What You Need to Know About Hip
Special to the Journal by
Deidre Blake, MD
There are roughly 300,000
hip fractures every year in the United States and this number is projected to
reach 500,000 by 2040. Eighty-five percent of these fractures occur in people
who are 65 years of age and older, associated with 25 percent mortality within
five years of fracture. It is extremely important for people to understand that
hip fractures are serious and life changing for the patient. The good news is
that there are a number of positive, preventive measures you can take to reduce
your risk for hip fracture.
What are the most common
causes of hip fractures?
Most hip fractures result
from falls from a standing height. The fall can be caused by icy pavement,
liquid on the floor, a loss of balance, and tripping over items on the floor.
Other hip fractures are caused by high-energy trauma, such as car accidents or
falls from ladders. A number of my hip-fracture patients have tripped over
their small dogs.
Why are people 60 and older
at greater risk of suffering a fracture?
One of the main reasons for
a higher hip fracture rate is osteoporosis, which causes bones to lose density
and therefore fracture more easily. Sense of balance tends to diminish in our
senior years and we may not see or hear as well as we used to. Reaction time
also slows down as we age, which makes falls more likely.
What preventive steps can I
take to reduce my risk of falling?
1) If you feel that your
balance is not what it should be, go straight to your doctor and get evaluated
further. There are a number of medical reasons for loss of balance. If you or
your doctor thinks you need a cane or a rolling walker, get one. If a family
member or friend needs a cane or walker, be positive and encourage that person
to use it because it could prolong his or her life. I have treated far too many
people who fractured their hips because they were too vain to use a cane or
2) If you have fallen more
than once, ask your doctor about physical therapy for gait training. This will
strengthen your muscles and improve your balance and proprioception, which is
your body’s way of sensing position and coordinating your movement.
3) Consider learning tai
chi. This is a Chinese martial art form that, when practiced slowly and gently,
is known to improve balance and decrease the risk of falling in seniors. This
is not a high impact sport and is safe for most people.
4) Have a visiting nurse
come to your house to identify tripping hazards and recommend placement of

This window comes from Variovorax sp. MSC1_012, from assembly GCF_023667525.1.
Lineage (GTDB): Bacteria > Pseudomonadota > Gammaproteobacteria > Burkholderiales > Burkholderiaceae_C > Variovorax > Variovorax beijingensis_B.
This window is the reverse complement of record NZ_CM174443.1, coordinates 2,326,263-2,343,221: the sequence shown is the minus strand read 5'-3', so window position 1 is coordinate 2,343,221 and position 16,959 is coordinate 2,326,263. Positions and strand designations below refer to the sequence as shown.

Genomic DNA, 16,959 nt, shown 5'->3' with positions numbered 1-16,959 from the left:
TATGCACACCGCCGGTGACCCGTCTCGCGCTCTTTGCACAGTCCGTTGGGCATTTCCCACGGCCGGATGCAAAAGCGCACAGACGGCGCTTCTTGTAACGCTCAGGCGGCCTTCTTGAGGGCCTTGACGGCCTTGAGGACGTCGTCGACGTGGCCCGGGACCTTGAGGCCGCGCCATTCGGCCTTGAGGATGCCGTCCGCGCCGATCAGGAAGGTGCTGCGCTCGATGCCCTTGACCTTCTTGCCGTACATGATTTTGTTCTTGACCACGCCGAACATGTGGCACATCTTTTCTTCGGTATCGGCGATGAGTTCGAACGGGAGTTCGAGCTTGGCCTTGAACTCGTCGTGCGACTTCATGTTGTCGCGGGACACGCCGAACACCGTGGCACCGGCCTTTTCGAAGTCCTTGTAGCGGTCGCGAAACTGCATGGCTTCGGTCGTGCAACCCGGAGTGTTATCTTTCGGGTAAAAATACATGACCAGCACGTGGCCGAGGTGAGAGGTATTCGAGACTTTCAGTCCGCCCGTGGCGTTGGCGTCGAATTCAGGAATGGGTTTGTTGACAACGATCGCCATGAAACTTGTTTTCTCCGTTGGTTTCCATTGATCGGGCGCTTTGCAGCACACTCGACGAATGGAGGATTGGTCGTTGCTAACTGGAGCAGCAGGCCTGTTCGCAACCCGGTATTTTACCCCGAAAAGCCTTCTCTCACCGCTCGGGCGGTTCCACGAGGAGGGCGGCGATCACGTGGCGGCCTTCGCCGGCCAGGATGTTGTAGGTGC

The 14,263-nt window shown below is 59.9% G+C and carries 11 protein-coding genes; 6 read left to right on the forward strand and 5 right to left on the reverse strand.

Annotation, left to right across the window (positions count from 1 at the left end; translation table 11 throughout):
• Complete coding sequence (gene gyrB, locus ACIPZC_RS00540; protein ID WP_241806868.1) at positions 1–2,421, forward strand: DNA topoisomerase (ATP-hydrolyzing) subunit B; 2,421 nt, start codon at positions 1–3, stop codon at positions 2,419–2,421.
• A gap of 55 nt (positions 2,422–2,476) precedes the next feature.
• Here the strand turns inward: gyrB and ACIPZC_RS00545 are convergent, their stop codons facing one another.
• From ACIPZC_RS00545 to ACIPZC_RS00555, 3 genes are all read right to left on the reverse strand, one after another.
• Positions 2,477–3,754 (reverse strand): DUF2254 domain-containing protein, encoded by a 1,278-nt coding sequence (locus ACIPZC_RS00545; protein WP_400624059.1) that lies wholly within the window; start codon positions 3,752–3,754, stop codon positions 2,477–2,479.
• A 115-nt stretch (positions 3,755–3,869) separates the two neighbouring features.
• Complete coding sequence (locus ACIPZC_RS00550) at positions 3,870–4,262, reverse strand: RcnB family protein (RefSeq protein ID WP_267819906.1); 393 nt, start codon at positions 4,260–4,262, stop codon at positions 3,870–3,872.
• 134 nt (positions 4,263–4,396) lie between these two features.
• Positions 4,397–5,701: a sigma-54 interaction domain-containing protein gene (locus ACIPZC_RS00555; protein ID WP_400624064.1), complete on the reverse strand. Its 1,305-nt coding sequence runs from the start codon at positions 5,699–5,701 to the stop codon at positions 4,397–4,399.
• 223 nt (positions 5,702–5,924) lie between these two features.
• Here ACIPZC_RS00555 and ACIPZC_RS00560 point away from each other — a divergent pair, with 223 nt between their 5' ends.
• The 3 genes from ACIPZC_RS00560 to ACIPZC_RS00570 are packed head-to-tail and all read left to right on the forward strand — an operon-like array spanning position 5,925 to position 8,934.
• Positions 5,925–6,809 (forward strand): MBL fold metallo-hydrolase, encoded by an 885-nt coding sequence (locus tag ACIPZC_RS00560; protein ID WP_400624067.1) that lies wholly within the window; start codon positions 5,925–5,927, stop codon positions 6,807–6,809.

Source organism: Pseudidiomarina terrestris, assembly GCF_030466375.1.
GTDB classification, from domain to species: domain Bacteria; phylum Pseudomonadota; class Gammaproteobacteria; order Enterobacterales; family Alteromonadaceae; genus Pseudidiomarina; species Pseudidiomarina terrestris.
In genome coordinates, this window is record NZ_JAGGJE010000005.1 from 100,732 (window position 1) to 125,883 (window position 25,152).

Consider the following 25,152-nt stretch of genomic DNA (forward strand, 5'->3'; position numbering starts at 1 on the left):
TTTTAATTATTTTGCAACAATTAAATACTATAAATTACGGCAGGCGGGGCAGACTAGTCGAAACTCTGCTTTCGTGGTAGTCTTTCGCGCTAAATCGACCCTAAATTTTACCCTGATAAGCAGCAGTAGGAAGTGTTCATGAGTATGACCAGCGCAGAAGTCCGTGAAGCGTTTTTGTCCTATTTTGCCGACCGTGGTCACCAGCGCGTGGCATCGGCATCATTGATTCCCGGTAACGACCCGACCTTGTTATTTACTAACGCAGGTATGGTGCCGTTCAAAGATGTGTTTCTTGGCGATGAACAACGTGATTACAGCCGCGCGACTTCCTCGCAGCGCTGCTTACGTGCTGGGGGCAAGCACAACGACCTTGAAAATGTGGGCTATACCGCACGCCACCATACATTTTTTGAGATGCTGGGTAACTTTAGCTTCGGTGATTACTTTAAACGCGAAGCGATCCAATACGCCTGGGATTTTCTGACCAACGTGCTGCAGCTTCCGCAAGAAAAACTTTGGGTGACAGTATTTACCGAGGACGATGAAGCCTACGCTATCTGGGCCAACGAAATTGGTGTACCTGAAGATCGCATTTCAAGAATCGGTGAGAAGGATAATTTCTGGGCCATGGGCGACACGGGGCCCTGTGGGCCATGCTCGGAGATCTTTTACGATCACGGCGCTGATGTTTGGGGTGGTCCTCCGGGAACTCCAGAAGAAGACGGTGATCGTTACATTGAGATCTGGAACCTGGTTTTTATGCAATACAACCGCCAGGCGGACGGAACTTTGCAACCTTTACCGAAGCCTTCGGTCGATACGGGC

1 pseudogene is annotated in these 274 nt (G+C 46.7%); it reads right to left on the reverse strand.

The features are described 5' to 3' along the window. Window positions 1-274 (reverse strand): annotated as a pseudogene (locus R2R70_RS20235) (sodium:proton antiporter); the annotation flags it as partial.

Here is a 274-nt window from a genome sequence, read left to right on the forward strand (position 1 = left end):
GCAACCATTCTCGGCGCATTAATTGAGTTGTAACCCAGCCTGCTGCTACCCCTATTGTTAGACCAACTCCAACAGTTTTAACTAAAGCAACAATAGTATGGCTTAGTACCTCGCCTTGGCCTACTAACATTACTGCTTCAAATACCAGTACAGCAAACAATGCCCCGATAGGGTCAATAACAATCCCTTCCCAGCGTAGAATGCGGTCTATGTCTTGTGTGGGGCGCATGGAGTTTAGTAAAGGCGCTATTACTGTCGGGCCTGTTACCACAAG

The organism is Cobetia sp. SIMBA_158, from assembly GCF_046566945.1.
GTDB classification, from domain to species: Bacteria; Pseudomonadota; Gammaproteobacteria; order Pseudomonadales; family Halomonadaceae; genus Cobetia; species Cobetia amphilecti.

handrails. Get rid of loose throw rugs and install railings to help you stay on
your feet. The goal is to prevent a fall.
5) Include calcium and
vitamin D in your daily diet or vitamin supplementation to help keep your bones
What if I fall and am in
If you fall and are injured,
call an ambulance and get to the hospital where a doctor can determine if you
have broken your hip. Most hip fractures require surgical repair. There are
essentially three different types of hip fractures, determined by the exact
location of the injury on the proximal femur (top of the thigh bone), and the
procedures to repair them differ. At Cayuga Medical Center we have orthopedic
specialists on our medical staff who perform these procedures routinely.
What happens after surgery?
Patients with hip fractures
go from the recovery room to a surgical floor. For patients who need inpatient
rehabilitation, our hospital has one of the best Physical Medicine
Rehabilitation Units in the country. Following release from the hospital,
recovering hip fracture patients have outpatient physical therapy in their home
or at a physical therapy center.
We do an excellent job with
hip fractures at Cayuga Medical Center. Our orthopedists are well trained and
experienced. Our inpatient and outpatient physical therapists are top notch. If
you suffer a fractured hip you do not have to travel out of town for care. We
have all of the services you need right here.
Dr. Blake is board certified
in orthopedic surgery, has special expertise in hip and knee joint replacement/
revision surgery, and serves on the medical staff at Cayuga Medical Center. She
practices with Orthopedic Services of Cayuga Medical Associates and can be
reached at (607) 272-7000.